Bee Fayre > News > Leaf cutter bees – a useful but often neglected pollinator

Leaf cutter bees – a useful but often neglected pollinator

Leaf Cutter Bee

Leaf cutter bees (Megachile centuncularis) are one of our most interesting solitary bees and a very useful pollinator to gardeners and farmers. They look similar to and are about the same size as a honey bee.

Most of us will have noticed circular holes in many of our rose leaves during the summer months, these holes are made by the female bees cutting and taking the leaf to her nest hole to use for laying her eggs in. The nest holes are chosen in plant stems, dead wood, old walls and bee hotels bought at garden centres. One female will make up to 20 individual nests !

They build their egg cells with pieces of leaves placed in each nest hole and then they deposit a single egg with a little pollen, nectar, and saliva for further development of the larvae.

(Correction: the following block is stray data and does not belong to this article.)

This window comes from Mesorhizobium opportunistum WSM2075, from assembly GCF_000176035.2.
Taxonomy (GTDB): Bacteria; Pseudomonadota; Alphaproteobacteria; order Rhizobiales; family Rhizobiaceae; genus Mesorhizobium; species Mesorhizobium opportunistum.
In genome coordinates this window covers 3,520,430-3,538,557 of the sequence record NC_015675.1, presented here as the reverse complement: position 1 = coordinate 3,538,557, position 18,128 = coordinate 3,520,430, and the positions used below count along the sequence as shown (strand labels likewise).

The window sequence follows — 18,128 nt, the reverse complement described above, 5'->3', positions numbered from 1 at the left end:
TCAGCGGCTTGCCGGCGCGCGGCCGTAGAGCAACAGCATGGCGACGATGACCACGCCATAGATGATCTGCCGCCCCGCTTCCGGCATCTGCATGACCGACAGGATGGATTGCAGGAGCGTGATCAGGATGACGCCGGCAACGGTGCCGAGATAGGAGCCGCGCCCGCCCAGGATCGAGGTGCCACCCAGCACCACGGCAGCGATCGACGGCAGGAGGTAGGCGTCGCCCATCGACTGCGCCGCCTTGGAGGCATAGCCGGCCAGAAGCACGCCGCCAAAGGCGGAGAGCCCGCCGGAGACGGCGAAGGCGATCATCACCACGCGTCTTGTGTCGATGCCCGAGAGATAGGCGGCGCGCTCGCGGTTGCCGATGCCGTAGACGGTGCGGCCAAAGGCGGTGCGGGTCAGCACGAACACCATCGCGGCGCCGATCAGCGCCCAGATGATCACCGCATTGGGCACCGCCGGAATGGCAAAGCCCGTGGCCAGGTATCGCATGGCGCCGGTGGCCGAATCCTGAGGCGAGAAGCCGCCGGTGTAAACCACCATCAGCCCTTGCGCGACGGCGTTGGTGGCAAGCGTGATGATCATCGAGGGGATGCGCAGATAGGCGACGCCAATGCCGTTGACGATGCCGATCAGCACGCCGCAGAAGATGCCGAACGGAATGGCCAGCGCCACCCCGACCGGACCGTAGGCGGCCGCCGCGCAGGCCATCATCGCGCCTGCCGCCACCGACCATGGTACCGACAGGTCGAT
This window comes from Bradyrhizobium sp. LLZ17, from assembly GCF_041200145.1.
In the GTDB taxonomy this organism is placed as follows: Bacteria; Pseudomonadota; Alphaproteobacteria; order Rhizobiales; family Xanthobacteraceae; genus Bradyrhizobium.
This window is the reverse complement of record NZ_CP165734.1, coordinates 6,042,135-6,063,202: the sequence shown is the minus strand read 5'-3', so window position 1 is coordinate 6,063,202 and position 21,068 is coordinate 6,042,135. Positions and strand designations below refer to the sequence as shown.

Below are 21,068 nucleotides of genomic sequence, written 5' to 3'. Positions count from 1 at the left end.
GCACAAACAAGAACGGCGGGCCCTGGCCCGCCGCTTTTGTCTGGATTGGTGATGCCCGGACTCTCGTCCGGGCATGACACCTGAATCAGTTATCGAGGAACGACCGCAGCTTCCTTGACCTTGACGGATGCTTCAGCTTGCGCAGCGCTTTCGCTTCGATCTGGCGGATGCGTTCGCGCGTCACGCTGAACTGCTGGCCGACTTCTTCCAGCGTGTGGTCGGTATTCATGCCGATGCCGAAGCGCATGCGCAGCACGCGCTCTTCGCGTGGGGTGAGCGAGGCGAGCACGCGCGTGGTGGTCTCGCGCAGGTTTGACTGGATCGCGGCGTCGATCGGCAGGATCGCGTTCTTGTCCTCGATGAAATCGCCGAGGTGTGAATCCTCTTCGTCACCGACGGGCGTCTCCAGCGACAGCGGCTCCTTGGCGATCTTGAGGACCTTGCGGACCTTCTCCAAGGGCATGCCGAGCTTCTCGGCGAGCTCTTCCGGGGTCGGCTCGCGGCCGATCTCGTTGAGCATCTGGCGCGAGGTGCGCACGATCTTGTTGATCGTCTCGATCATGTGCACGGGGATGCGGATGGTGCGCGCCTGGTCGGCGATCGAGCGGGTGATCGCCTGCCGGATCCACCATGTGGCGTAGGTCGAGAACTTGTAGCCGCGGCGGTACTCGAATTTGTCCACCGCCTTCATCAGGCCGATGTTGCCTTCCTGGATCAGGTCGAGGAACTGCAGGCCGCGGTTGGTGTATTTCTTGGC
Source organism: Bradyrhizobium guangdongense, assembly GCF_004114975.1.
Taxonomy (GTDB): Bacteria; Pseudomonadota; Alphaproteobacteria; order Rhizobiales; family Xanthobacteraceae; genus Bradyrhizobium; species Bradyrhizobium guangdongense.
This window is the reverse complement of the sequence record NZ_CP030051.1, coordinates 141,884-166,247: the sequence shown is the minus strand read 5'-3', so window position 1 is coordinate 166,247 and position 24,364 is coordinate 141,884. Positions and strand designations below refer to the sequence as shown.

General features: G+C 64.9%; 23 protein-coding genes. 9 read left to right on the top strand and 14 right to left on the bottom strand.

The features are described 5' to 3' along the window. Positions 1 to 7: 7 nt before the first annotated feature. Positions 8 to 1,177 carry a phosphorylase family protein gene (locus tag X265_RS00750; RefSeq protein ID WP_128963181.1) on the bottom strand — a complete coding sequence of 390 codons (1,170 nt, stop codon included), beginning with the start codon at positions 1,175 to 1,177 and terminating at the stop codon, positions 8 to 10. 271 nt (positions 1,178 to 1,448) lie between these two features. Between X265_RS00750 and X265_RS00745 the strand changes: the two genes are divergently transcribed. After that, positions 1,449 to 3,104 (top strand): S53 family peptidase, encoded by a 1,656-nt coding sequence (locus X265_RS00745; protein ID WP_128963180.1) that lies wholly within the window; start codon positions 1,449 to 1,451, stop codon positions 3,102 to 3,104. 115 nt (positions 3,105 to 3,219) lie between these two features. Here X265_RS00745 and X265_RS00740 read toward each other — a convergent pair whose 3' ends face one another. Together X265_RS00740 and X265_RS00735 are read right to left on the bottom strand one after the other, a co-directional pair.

Leaf cutter bees are important pollinators of crops such as alfalfa clove, some fruits onions, carrots and many wild flowers.

They are on the wing April until the end of August.

TOP TIP – It is possible to encourage them into your garden by providing bundles of hollow canes, or a log of wood drilled with holes around 1cm in diameter (don’t use varnish, preservatives or any other chemicals).  If the holes in the canes of the log are too small, then your ‘bug house’ is more likely to be occupied by ladybugs or some other insects.

Attracting leafcutter bees to the garden is very rewarding. They are fascinating to watch, and in a way, amusing: to see a little bee carrying a piece of leaf as large as itself, or even larger, is wonderful to see!





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